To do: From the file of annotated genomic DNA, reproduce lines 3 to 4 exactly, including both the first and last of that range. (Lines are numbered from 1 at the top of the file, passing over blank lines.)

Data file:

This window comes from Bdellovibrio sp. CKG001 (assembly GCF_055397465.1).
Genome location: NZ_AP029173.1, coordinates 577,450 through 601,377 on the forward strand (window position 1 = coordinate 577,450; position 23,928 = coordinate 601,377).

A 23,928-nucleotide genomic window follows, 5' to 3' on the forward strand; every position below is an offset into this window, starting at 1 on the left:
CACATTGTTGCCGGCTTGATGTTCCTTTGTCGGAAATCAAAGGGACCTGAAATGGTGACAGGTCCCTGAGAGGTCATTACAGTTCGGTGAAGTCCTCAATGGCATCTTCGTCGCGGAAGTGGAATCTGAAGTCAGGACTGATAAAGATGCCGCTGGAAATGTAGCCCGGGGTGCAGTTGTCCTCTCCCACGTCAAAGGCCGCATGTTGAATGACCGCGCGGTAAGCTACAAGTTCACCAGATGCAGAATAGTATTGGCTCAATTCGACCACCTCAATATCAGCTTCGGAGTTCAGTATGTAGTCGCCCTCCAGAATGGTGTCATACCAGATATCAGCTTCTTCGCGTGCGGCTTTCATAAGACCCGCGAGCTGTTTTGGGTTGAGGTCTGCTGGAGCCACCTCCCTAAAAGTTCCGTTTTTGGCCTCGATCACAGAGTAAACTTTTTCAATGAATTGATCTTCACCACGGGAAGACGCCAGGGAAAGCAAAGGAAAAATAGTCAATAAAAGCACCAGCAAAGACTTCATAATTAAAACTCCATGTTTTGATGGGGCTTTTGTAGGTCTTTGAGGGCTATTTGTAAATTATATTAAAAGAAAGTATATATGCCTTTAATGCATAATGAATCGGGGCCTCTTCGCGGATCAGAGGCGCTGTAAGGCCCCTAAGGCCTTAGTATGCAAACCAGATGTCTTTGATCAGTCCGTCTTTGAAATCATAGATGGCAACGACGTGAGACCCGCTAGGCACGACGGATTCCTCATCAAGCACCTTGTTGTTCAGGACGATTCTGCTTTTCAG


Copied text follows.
A 23,928-nucleotide genomic window follows, 5' to 3' on the forward strand; every position below is an offset into this window, starting at 1 on the left:
CACATTGTTGCCGGCTTGATGTTCCTTTGTCGGAAATCAAAGGGACCTGAAATGGTGACAGGTCCCTGAGAGGTCATTACAGTTCGGTGAAGTCCTCAATGGCATCTTCGTCGCGGAAGTGGAATCTGAAGTCAGGACTGATAAAGATGCCGCTGGAAATGTAGCCCGGGGTGCAGTTGTCCTCTCCCACGTCAAAGGCCGCATGTTGAATGACCGCGCGGTAAGCTACAAGTTCACCAGATGCAGAATAGTATTGGCTCAATTCGACCACCTCAATATCAGCTTCGGAGTTCAGTATGTAGTCGCCCTCCAGAATGGTGTCATACCAGATATCAGCTTCTTCGCGTGCGGCTTTCATAAGACCCGCGAGCTGTTTTGGGTTGAGGTCTGCTGGAGCCACCTCCCTAAAAGTTCCGTTTTTGGCCTCGATCACAGAGTAAACTTTTTCAATGAATTGATCTTCACCACGGGAAGACGCCAGGGAAAGCAAAGGAAAAATAGTCAATAAAAGCACCAGCAAAGACTTCATAATTAAAACTCCATGTTTTGATGGGGCTTTTGTAGGTCTTTGAGGGCTATTTGTAAATTATATTAAAAGAAAGTATATATGCCTTTAATGCATAATGAATCGGGGCCTCTTCGCGGATCAGAGGCGCTGTAAGGCCCCTAAGGCCTTAGTATGCAAACCAGATGTCTTTGATCAGTCCGTCTTTGAAATCATAGATGGCAACGACGTGAGACCCGCTAGGCACGACGGATTCCTCATCAAGCACCTTGTTGTTCAGGACGATTCTGCTTTTCAG